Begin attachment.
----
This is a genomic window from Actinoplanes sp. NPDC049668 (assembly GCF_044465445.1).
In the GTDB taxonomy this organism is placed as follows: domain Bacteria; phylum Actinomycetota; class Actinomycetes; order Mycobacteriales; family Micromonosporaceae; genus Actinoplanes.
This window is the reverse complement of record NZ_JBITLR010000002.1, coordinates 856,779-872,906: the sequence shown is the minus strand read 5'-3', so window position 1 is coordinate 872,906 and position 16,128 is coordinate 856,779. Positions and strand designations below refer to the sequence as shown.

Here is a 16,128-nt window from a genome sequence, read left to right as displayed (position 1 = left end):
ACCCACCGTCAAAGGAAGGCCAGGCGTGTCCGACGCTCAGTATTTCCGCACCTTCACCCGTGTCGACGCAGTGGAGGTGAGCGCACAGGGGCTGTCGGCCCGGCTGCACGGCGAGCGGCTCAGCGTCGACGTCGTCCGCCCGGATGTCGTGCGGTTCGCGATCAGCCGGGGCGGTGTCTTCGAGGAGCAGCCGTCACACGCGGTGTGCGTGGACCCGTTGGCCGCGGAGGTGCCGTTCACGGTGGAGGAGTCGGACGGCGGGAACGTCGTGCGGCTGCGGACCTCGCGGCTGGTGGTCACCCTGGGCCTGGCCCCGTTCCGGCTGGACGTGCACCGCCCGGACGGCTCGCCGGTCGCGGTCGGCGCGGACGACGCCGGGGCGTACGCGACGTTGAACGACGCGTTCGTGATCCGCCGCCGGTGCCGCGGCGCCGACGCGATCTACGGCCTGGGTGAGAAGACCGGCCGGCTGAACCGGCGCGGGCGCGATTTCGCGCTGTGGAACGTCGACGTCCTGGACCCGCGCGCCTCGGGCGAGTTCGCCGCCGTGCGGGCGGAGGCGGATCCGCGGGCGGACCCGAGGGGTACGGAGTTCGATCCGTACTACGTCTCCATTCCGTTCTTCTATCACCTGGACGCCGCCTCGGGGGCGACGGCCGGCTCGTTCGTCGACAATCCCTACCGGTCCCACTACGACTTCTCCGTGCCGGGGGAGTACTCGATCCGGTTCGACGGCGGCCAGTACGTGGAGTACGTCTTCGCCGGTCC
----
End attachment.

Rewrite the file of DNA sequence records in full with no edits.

This is a genomic window from Actinoplanes sp. NPDC049668 (assembly GCF_044465445.1).
In the GTDB taxonomy this organism is placed as follows: domain Bacteria; phylum Actinomycetota; class Actinomycetes; order Mycobacteriales; family Micromonosporaceae; genus Actinoplanes.
This window is the reverse complement of record NZ_JBITLR010000002.1, coordinates 856,779-872,906: the sequence shown is the minus strand read 5'-3', so window position 1 is coordinate 872,906 and position 16,128 is coordinate 856,779. Positions and strand designations below refer to the sequence as shown.

Here is a 16,128-nt window from a genome sequence, read left to right as displayed (position 1 = left end):
ACCCACCGTCAAAGGAAGGCCAGGCGTGTCCGACGCTCAGTATTTCCGCACCTTCACCCGTGTCGACGCAGTGGAGGTGAGCGCACAGGGGCTGTCGGCCCGGCTGCACGGCGAGCGGCTCAGCGTCGACGTCGTCCGCCCGGATGTCGTGCGGTTCGCGATCAGCCGGGGCGGTGTCTTCGAGGAGCAGCCGTCACACGCGGTGTGCGTGGACCCGTTGGCCGCGGAGGTGCCGTTCACGGTGGAGGAGTCGGACGGCGGGAACGTCGTGCGGCTGCGGACCTCGCGGCTGGTGGTCACCCTGGGCCTGGCCCCGTTCCGGCTGGACGTGCACCGCCCGGACGGCTCGCCGGTCGCGGTCGGCGCGGACGACGCCGGGGCGTACGCGACGTTGAACGACGCGTTCGTGATCCGCCGCCGGTGCCGCGGCGCCGACGCGATCTACGGCCTGGGTGAGAAGACCGGCCGGCTGAACCGGCGCGGGCGCGATTTCGCGCTGTGGAACGTCGACGTCCTGGACCCGCGCGCCTCGGGCGAGTTCGCCGCCGTGCGGGCGGAGGCGGATCCGCGGGCGGACCCGAGGGGTACGGAGTTCGATCCGTACTACGTCTCCATTCCGTTCTTCTATCACCTGGACGCCGCCTCGGGGGCGACGGCCGGCTCGTTCGTCGACAATCCCTACCGGTCCCACTACGACTTCTCCGTGCCGGGGGAGTACTCGATCCGGTTCGACGGCGGCCAGTACGTGGAGTACGTCTTCGCCGGTCC